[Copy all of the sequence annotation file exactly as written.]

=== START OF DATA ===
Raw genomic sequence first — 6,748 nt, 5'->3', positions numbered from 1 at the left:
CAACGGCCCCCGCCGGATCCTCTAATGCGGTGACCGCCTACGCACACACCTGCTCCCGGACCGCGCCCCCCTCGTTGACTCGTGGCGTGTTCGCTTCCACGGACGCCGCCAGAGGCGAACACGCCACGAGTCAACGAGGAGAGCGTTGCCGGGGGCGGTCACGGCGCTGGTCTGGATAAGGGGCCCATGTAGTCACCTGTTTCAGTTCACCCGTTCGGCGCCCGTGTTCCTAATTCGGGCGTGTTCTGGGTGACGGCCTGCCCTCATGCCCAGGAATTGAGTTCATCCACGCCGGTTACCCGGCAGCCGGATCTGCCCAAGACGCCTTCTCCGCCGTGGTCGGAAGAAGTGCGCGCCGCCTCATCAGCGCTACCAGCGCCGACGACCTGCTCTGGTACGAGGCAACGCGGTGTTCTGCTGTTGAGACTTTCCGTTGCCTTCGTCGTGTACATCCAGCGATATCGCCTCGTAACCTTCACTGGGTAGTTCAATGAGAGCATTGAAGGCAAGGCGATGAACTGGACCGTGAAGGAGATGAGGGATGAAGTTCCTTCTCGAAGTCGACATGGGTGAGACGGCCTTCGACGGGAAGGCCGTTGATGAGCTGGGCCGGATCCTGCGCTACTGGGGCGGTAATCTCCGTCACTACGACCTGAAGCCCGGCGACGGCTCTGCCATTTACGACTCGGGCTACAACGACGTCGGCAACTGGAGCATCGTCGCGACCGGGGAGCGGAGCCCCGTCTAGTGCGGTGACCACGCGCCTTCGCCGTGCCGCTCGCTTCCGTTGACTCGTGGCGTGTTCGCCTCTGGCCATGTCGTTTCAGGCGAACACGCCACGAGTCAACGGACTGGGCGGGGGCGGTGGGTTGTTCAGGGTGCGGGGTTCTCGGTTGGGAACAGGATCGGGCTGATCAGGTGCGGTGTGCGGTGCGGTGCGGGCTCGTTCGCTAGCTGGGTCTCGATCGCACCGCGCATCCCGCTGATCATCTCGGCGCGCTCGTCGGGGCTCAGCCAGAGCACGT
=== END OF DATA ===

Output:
Raw genomic sequence first — 6,748 nt, 5'->3', positions numbered from 1 at the left:
CAACGGCCCCCGCCGGATCCTCTAATGCGGTGACCGCCTACGCACACACCTGCTCCCGGACCGCGCCCCCCTCGTTGACTCGTGGCGTGTTCGCTTCCACGGACGCCGCCAGAGGCGAACACGCCACGAGTCAACGAGGAGAGCGTTGCCGGGGGCGGTCACGGCGCTGGTCTGGATAAGGGGCCCATGTAGTCACCTGTTTCAGTTCACCCGTTCGGCGCCCGTGTTCCTAATTCGGGCGTGTTCTGGGTGACGGCCTGCCCTCATGCCCAGGAATTGAGTTCATCCACGCCGGTTACCCGGCAGCCGGATCTGCCCAAGACGCCTTCTCCGCCGTGGTCGGAAGAAGTGCGCGCCGCCTCATCAGCGCTACCAGCGCCGACGACCTGCTCTGGTACGAGGCAACGCGGTGTTCTGCTGTTGAGACTTTCCGTTGCCTTCGTCGTGTACATCCAGCGATATCGCCTCGTAACCTTCACTGGGTAGTTCAATGAGAGCATTGAAGGCAAGGCGATGAACTGGACCGTGAAGGAGATGAGGGATGAAGTTCCTTCTCGAAGTCGACATGGGTGAGACGGCCTTCGACGGGAAGGCCGTTGATGAGCTGGGCCGGATCCTGCGCTACTGGGGCGGTAATCTCCGTCACTACGACCTGAAGCCCGGCGACGGCTCTGCCATTTACGACTCGGGCTACAACGACGTCGGCAACTGGAGCATCGTCGCGACCGGGGAGCGGAGCCCCGTCTAGTGCGGTGACCACGCGCCTTCGCCGTGCCGCTCGCTTCCGTTGACTCGTGGCGTGTTCGCCTCTGGCCATGTCGTTTCAGGCGAACACGCCACGAGTCAACGGACTGGGCGGGGGCGGTGGGTTGTTCAGGGTGCGGGGTTCTCGGTTGGGAACAGGATCGGGCTGATCAGGTGCGGTGTGCGGTGCGGTGCGGGCTCGTTCGCTAGCTGGGTCTCGATCGCACCGCGCATCCCGCTGATCATCTCGGCGCGCTCGTCGGGGCTCAGCCAGAGCACGT